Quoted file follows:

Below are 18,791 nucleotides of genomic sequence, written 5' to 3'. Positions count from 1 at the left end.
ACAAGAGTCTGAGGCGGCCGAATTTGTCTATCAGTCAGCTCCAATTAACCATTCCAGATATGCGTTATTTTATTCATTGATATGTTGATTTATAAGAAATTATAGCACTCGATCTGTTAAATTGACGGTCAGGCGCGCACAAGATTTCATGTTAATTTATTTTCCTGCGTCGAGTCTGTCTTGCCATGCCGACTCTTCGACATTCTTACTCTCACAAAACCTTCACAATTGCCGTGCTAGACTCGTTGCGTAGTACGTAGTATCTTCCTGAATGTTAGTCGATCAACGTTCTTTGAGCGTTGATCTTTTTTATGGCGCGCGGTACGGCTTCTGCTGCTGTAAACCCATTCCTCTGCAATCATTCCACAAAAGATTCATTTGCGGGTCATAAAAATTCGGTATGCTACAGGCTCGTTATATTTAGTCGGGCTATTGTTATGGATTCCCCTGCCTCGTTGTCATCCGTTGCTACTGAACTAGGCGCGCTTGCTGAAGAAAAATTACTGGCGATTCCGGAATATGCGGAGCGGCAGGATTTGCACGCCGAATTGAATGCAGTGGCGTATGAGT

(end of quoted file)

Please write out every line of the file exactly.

Below are 18,791 nucleotides of genomic sequence, written 5' to 3'. Positions count from 1 at the left end.
ACAAGAGTCTGAGGCGGCCGAATTTGTCTATCAGTCAGCTCCAATTAACCATTCCAGATATGCGTTATTTTATTCATTGATATGTTGATTTATAAGAAATTATAGCACTCGATCTGTTAAATTGACGGTCAGGCGCGCACAAGATTTCATGTTAATTTATTTTCCTGCGTCGAGTCTGTCTTGCCATGCCGACTCTTCGACATTCTTACTCTCACAAAACCTTCACAATTGCCGTGCTAGACTCGTTGCGTAGTACGTAGTATCTTCCTGAATGTTAGTCGATCAACGTTCTTTGAGCGTTGATCTTTTTTATGGCGCGCGGTACGGCTTCTGCTGCTGTAAACCCATTCCTCTGCAATCATTCCACAAAAGATTCATTTGCGGGTCATAAAAATTCGGTATGCTACAGGCTCGTTATATTTAGTCGGGCTATTGTTATGGATTCCCCTGCCTCGTTGTCATCCGTTGCTACTGAACTAGGCGCGCTTGCTGAAGAAAAATTACTGGCGATTCCGGAATATGCGGAGCGGCAGGATTTGCACGCCGAATTGAATGCAGTGGCGTATGAGT